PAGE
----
Thursday, December 02, 2010

Bad Idea Jeans

Missed this one on Tuesday.

I understand that everyone can have a bad day, or a bad column. This is one of those columns. At least he has the decency to attribute the original idea to someone else, and there's a word bonus (fortnight):

The Globe’s intrepid Peter Abraham floated the idea in a blog back on Nov. 18.

What if the Red Sox decided to make Derek Jeter a contract offer? Abraham framed his piece in sheer speculation. He was just having a little fun. He wanted to know if Sox fans would tolerate such a notion.
Further down, we have this:

Which brings us back to John Henry. Suppose the Red Sox step up and shock the world? There is simply no downside to making Jeter a massive offer. In the worst-case scenario he calls your bluff and you get the Yankees captain.

I don’t care if Jeter is way past his prime or if the Sox would have to wildly overpay a player of his diminished skills.


What’s the harm in offering Jeter $20 million a year over three years? If you can pay J.D. Drew $14 million per year . . . if you can pay a Japanese team $50 million just for the right to speak with Daisuke Matsuzaka . . . if you can buy a futbol club for $476 million, why not spend $60 million to bust pinstripe chops for all the ages?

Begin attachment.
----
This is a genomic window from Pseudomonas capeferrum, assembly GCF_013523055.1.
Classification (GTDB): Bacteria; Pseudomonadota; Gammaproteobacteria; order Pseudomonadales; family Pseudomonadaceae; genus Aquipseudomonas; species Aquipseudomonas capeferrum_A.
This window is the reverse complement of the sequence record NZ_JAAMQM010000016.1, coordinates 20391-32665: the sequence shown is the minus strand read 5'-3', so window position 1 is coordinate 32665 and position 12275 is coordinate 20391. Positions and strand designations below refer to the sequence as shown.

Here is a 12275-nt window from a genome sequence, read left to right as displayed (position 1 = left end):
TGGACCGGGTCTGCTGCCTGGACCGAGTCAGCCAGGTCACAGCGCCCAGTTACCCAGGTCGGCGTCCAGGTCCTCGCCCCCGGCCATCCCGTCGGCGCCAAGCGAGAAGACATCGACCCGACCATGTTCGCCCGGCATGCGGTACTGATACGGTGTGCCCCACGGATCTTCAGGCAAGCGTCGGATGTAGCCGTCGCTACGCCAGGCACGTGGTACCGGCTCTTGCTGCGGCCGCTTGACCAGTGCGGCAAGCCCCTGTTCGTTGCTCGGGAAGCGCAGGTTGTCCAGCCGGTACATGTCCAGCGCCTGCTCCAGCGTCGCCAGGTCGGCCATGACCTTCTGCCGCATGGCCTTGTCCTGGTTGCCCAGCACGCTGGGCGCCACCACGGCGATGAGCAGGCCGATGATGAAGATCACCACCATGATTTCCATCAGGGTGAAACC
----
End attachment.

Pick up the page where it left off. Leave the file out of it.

Hey, what's one more overpaid player?

Shank fails the logic test with this suggestion. When Matsuzaka and Drew were being pursued by the Sox, the expectations / anticipated production from these guys were significantly higher than is expected from Jeter, at age 36. The $476 million plunked down on Liverpool FC, Shank, is called an investment. I saw higher numbers when Liverpool first went on the block, so at this point John Henry might have a steal on his hands. The next time Shank bitches about an overpaid Red Sox player, we'll always have this article to prove a) he's a hypocrite or b) he's just stirring the pot with silly ideas.

Granted that it's part of a columnist's job to offer opinions, bit I've always thought it takes a special kind of prick to tell someone else what to do with his money.

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